Faulty nutrition isn’t the only factor in hoof-quality problems, but it’s a big player. Slow hoof growth, chipping, cracking, white-line crumbling and inability to hold shoes are common. While genetics and faulty care are usually involved, inadequate nutrition can make the difference between the hoof with a potential for problems and one that actually develops them.
Hooves are built by specialized skin cells, and the same nutrients critical for healthy skin are also needed to build strong hooves. Nutrients documented to influence skin and hoof growth and quality include:
• B vitamins. The Bs, especially biotin, B6, folic acid, are important to your horse’s hoof quality. While the horse’s intestinal tract can synthesize enough B vitamins to avoid full-blown deficiency states, the levels may be inadequate for optimal health and hoof production. While the horse has been estimated to have a biotin requirement of 5 to 6 mg/day, doses of 15 to 20 mg may be needed to influence hoof quality.
• Trace minerals. Zinc is especially important to normal functioning of the cells that produce the hoof wall, but copper is also critical.
• Protein. The hoof wall is composed primarily of protein, and inadequate protein intake does result in poor-hoof quality. But it’s likely more a deficiency of specific animo acids needed in high concentrations than the diet’s overall protein level. These amino acids include cystine, cysteine, tyrosine and threonine in the outer layers of the hoof wall and methionine for integrity of the white line.
Cystine, cysteine, methionine are sulfur-containing amino acids. However, cystine and cysteine can be manufactured from methionine, so methionine is the one usually included. A comprehensive hoof supplement includes one or more other amino acids, plus the methionine.
• Fatty Acids. A healthy hoof holds it natural moisture/pliability, and avoids absorbing water from the environment, because of waxes and fats in the wall. Cholesterol compounds are the major type of fat, not a problem since the horse synthesizes cholesterol. However, the wall also contains essential omega-3 and omega-6 fatty acids that must be obtained from the diet.
Horses getting their nutrition from fresh grass take in anywhere from six to 20 times more omega-3 fatty acids than omega-6, while horses on hay or hay and grain diets have exactly the opposite. Even the commonly used oils are all higher in omega-6. Many horses with dry, splitting feet that don’t respond well to other supplements improve when fed whole flaxseed or flaxseed oil.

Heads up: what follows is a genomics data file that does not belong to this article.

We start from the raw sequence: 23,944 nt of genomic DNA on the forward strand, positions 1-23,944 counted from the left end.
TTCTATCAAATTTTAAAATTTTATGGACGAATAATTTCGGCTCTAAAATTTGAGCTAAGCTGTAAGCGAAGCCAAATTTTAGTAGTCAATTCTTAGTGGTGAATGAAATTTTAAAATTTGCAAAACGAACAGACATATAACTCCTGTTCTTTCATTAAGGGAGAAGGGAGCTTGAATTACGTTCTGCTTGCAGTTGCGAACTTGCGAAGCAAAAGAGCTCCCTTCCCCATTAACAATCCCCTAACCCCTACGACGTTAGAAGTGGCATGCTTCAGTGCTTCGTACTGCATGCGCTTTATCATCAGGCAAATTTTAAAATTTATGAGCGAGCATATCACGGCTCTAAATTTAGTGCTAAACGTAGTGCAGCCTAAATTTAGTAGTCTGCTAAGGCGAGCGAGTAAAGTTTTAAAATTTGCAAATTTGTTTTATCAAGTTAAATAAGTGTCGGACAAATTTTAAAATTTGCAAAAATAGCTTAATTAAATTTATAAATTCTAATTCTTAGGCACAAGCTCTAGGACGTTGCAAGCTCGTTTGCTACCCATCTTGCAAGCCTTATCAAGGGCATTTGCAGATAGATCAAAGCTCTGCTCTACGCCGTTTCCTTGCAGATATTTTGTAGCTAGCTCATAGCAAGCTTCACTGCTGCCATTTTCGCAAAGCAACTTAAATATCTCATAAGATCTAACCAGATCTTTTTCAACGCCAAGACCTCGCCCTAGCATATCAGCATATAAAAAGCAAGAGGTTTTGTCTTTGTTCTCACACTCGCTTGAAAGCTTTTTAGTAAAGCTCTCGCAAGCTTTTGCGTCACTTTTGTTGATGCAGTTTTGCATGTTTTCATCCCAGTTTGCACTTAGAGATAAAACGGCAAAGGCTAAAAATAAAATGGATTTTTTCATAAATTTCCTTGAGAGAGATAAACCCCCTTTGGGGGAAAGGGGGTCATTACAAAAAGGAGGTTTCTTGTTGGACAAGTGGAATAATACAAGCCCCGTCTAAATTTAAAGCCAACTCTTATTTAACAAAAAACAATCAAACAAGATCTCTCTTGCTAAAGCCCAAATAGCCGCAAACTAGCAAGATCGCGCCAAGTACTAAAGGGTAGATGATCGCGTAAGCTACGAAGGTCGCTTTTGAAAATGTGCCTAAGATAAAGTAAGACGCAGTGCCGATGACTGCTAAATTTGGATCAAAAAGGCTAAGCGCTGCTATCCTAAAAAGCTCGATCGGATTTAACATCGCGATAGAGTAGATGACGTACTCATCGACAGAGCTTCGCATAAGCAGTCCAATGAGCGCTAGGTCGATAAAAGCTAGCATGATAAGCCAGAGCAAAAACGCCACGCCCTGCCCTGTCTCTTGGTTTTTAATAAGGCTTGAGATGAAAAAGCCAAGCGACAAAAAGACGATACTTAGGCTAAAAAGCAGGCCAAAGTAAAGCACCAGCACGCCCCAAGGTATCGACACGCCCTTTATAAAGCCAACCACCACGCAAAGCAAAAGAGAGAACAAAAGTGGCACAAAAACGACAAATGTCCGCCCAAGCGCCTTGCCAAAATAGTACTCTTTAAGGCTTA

Knowing what ingredients to look for is a start, but you’ve also got to know what levels are required to make a difference. Biotin levels in the supplements we surveyed ranged from just over 6 mg to 50 mg; zinc from 45 to 566 mg; methionine from 75 mg to 7500 mg.
Read labels carefully. Our chart is designed to help you choose the hoof product that will best fit into your horse’s existing diet, while targeting likely deficiencies.
Horses on mineral-balanced diets with adequate-quality protein rarely have hoof problems. For those that do, our choice would be Bio-Flax 20, which covers possible deficiencies of omega-3 fatty acids, biotin, B6 and methionine.
If the horse has access to pasture so that omega-3s aren’t a concern, Uckele’s Equi-Hoof Complex is a good choice, providing adequate methionine, biotin and B6.
For horses receiving at least 5 lbs./day of balanced/supplemented grain mixes but no supplementation to correct imbalances that may remain because of their hay, look for more trace-mineral insurance in ratios that won’t interfere with the balanced grain. Your best choices here are Master Hoof Blend and Ascend Hoof Gel.
Horses receiving no or little supplemented grains, with unknown mineral intakes from hay, should try one of the more comprehensive hoof supplements such as Hooflex+, Farrier’s Formula, Shoer’s Friend or Nu-Hoof Accelerator. Nu-Hoof Accelerator is a definite best buy because of the higher biotin yet lowest price.